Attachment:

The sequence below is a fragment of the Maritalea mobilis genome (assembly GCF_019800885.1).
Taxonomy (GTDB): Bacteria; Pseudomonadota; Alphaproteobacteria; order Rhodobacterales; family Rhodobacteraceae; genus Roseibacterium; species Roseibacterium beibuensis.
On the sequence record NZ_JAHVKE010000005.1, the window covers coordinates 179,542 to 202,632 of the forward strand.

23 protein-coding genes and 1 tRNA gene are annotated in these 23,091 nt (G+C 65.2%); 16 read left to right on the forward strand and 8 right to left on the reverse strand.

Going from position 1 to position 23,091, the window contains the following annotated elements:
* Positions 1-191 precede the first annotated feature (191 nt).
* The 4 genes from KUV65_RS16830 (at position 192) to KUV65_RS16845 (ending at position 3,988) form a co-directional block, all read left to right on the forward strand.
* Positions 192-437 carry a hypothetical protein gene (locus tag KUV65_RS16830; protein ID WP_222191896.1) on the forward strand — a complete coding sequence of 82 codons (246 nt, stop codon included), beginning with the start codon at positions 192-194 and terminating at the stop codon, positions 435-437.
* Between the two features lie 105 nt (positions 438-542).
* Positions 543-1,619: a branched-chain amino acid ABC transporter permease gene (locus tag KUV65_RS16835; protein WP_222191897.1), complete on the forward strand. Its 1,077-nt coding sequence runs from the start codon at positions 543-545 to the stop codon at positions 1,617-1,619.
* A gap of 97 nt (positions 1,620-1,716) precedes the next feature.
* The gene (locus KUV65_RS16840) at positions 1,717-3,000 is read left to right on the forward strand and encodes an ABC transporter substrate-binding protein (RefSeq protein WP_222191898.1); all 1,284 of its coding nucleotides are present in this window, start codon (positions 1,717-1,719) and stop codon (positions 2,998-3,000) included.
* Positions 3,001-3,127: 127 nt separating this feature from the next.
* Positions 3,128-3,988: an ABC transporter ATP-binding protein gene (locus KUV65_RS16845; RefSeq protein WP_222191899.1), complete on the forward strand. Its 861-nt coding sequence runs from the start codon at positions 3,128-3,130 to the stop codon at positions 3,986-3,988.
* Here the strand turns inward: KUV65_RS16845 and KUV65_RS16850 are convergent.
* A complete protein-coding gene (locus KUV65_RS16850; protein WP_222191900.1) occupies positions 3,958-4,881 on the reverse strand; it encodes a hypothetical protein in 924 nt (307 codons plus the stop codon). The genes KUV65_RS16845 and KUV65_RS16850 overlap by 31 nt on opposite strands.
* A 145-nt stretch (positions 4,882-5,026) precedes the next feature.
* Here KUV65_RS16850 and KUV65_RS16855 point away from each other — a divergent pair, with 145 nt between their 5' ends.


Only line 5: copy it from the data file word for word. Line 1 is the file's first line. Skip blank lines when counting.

Going from position 1 to position 23,091, the window contains the following annotated elements: